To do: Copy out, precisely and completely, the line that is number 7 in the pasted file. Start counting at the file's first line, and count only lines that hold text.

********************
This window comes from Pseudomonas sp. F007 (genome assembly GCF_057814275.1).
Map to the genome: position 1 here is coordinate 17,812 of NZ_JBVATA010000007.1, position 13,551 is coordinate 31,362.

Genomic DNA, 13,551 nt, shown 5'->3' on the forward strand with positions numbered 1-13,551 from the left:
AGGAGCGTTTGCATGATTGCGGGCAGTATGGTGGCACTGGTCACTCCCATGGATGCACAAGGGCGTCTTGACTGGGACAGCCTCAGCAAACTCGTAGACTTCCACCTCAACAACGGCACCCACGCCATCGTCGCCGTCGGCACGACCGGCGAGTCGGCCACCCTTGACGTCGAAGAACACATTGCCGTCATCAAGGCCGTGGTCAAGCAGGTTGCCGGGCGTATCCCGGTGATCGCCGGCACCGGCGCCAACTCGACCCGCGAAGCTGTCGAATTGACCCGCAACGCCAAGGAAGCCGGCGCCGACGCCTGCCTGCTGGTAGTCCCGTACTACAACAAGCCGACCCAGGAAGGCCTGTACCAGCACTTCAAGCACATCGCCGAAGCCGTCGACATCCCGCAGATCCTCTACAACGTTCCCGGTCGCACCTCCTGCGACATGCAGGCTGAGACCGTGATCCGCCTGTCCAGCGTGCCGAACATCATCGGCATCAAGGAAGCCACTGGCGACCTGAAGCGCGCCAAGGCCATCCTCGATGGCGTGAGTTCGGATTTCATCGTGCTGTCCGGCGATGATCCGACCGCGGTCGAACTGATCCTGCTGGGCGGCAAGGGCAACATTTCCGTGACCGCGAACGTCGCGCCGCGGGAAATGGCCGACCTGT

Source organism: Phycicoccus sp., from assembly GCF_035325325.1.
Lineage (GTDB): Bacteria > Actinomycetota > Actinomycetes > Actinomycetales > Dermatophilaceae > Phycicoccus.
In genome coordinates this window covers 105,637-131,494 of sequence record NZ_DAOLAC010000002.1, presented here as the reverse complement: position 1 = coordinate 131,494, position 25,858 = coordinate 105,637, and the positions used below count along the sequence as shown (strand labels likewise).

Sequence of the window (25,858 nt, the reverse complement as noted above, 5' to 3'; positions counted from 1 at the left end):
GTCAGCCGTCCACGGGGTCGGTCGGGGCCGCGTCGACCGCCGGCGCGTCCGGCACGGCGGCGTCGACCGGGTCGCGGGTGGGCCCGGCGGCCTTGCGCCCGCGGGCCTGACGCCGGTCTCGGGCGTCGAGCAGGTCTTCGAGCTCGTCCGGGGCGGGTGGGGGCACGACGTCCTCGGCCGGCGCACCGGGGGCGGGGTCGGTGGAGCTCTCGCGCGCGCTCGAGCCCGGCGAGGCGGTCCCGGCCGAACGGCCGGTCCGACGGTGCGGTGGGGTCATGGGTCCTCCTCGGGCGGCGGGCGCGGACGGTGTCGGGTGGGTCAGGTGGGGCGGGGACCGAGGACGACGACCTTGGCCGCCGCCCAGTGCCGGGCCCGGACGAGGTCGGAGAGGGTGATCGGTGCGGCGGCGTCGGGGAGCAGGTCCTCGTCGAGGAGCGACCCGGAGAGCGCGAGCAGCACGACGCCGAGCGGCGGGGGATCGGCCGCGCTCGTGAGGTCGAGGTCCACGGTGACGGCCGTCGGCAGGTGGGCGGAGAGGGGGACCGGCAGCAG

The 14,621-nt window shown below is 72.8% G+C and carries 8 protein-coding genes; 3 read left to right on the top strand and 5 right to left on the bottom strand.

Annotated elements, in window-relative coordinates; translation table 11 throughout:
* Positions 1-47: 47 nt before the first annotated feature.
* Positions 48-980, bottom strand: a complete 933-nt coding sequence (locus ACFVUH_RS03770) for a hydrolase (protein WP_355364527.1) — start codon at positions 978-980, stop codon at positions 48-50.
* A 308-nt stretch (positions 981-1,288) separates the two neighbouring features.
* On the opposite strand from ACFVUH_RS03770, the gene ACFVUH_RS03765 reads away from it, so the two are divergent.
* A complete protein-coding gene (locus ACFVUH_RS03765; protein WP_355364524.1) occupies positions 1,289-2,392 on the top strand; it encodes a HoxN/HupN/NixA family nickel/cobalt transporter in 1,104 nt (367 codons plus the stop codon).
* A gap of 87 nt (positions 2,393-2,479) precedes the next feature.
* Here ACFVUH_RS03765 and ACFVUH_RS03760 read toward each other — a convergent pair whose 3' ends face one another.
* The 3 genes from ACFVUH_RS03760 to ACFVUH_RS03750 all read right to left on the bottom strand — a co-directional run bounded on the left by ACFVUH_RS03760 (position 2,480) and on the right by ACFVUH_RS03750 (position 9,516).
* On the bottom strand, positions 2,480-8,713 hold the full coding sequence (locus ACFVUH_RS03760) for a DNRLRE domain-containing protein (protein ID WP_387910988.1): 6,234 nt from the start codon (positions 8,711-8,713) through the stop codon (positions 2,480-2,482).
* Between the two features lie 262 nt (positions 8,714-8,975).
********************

In genome coordinates this window covers 105,637-131,494 of sequence record NZ_DAOLAC010000002.1, presented here as the reverse complement: position 1 = coordinate 131,494, position 25,858 = coordinate 105,637, and the positions used below count along the sequence as shown (strand labels likewise).